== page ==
Elon Musk raises price of Tesla’s Full Self-Driving technology.

The price of Tesla’s full self-driving FSD software will increase to $15,000, the electric carmaker’s chief executive officer Elon Musk has said.

The world’s richest man tweeted Sunday night that the price will rise by more than $12,000 starting Sept. 5 after the release of FSD beta 10.69.2 for its driver assistance system in North America.

Mr Musk said the current price would be provided for orders placed before 5 September but delivered later.

He tweeted that FSD beta 10.69 started rolling out for Tesla owners last night. This build is a big step! With 10.69.1 wide release probably towards the end of the week. In just a few weeks 10.69.2 should be enough to provide all FSD beta participants.

FSD is also available for a subscription of $199 per month, but Mr. Musk did not mention any change in its cost. It has also not been told whether there will be an increase in prices in the global markets.

This is the second FSD price hike this year after rising from $10,000 to $12,000 in January.

The current FSD offers Auto Lane Change, Autopilot Navigation in Autopark and Smart Summon allowing the driver to use their phone to call the car and drive to their location without the driver.

Traffic lights and stop-sign controls allow the car to detect and respond to traffic signals. Autosteer is coming to city streets soon, Tesla’s website says.

Tesla’s FSD doesn’t make its cars fully autonomous, despite advances in technology.

“The highlights at present empowered require dynamic driver oversight and don’t make the vehicle independent,” Tesla said on its site.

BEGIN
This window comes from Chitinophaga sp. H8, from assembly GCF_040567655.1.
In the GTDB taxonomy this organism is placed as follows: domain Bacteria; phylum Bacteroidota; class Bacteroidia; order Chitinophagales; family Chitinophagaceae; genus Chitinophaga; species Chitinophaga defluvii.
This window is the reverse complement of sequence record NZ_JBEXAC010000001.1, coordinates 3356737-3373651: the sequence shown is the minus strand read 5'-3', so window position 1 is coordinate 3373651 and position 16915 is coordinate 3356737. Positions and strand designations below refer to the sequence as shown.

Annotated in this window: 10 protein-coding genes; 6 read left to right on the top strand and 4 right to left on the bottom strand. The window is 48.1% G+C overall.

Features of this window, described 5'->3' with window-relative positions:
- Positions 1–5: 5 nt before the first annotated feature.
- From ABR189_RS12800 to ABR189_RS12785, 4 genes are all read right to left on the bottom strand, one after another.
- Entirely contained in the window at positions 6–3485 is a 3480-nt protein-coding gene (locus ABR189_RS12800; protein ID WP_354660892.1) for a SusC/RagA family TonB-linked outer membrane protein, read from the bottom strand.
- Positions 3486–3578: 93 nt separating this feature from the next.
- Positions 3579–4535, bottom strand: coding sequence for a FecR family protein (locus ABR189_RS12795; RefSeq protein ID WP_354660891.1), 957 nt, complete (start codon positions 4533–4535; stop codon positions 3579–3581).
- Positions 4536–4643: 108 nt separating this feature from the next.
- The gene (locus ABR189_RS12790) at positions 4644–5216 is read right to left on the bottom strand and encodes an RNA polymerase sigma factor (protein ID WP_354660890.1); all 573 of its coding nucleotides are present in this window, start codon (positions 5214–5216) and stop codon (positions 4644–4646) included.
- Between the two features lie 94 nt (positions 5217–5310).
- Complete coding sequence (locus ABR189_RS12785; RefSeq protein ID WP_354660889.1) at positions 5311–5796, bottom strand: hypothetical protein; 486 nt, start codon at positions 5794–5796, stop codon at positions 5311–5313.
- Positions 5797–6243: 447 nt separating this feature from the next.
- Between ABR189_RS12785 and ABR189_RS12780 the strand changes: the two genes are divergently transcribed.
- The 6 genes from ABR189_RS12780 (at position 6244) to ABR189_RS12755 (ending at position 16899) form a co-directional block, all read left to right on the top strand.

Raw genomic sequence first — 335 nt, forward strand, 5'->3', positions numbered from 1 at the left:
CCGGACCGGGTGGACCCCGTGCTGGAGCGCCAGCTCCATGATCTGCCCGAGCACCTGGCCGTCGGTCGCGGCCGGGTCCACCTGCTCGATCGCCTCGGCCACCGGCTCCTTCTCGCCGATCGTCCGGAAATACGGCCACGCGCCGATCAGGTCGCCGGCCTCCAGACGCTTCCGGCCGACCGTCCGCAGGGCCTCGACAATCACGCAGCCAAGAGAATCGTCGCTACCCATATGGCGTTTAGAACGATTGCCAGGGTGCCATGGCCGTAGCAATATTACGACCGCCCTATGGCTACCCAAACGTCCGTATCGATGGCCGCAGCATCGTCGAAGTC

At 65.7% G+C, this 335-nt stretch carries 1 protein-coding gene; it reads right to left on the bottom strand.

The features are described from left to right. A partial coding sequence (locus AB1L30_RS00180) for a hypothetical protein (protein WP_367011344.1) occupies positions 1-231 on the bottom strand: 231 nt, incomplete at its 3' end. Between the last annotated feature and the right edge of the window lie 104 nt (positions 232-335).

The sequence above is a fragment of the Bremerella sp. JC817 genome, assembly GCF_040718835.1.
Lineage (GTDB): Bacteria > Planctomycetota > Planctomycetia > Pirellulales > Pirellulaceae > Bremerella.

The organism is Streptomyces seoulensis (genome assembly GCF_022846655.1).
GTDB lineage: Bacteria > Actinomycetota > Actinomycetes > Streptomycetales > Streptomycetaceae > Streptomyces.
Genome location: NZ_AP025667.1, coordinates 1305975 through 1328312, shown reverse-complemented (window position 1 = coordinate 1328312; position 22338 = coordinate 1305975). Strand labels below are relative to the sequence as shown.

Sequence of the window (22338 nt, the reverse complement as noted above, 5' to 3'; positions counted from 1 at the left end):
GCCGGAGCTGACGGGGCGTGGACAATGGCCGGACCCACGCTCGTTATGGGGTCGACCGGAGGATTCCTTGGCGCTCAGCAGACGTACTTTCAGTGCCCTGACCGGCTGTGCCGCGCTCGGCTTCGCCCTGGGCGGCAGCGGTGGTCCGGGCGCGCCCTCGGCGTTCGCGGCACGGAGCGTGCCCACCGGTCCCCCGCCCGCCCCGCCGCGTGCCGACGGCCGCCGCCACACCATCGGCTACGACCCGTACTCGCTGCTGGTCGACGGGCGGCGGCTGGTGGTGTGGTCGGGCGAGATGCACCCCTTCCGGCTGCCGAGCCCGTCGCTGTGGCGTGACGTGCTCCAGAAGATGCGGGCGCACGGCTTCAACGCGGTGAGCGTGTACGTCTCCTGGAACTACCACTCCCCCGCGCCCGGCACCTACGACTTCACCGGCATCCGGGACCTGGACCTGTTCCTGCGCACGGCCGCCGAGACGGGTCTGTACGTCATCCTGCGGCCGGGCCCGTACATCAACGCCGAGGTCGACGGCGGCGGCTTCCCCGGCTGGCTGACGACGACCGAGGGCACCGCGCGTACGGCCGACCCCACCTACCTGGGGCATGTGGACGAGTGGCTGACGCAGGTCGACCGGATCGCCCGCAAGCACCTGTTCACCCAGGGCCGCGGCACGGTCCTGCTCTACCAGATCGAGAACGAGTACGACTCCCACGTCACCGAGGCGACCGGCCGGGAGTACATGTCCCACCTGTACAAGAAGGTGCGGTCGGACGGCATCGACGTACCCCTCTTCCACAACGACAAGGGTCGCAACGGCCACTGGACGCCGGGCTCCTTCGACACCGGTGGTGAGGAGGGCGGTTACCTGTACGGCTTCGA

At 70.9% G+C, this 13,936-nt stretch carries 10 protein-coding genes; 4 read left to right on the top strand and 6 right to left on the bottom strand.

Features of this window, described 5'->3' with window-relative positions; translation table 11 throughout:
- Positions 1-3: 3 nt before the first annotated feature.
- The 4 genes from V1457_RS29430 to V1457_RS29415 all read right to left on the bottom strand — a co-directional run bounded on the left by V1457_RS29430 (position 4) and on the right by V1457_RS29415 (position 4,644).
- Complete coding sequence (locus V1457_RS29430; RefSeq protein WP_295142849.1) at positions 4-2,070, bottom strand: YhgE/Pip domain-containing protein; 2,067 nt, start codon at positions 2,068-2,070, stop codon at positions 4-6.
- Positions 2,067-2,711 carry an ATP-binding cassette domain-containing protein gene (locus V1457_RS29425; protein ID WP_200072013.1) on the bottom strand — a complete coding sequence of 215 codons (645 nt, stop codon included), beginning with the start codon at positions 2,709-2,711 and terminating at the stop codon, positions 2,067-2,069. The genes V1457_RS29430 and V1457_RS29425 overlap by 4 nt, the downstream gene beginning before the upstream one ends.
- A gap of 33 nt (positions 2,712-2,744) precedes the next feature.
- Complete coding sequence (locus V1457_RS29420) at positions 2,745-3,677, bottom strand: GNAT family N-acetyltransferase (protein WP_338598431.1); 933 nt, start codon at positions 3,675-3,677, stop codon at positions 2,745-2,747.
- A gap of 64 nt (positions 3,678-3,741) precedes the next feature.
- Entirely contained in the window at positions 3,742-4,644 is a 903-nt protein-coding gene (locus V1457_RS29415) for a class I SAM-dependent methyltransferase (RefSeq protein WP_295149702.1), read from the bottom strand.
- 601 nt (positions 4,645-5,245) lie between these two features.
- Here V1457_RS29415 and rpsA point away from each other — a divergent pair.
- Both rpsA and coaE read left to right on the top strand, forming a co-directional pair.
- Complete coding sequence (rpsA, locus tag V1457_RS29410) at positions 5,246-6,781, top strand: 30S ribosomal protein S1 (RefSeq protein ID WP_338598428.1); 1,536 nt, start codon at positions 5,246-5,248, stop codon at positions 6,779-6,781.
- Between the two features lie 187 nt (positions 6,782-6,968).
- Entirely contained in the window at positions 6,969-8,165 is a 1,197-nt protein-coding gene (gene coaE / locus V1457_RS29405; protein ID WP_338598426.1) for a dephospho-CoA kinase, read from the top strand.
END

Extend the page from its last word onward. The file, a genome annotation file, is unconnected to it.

Activation and use of these features are dependent on achieving reliability far beyond human drivers as demonstrated by billions of miles of experience as well as regulatory approvals that can take longer in some jurisdictions.

The National Highway Traffic Safety Administration (NHTSA) is investigating several accidents that suspect Tesla’s Autopilot was being used.

According to agency documents, since 2016 NHTSA has sent teams to 39 accidents suspected of being in use of self-driving systems. Tesla was among 30 people involved in accidents that resulted in 19 deaths.

Earlier this month it was revealed that NHTSA was investigating more than 750 complaints about unproven Tesla braking.

Last week, a BMW test car with autonomous-steering capability rolled out of its lane in oncoming traffic, killing one person and seriously injuring nine in Germany.

BMW said the vehicle has a Level 2 driving assistance system already included in production vehicles today and that can support the driver on demand.

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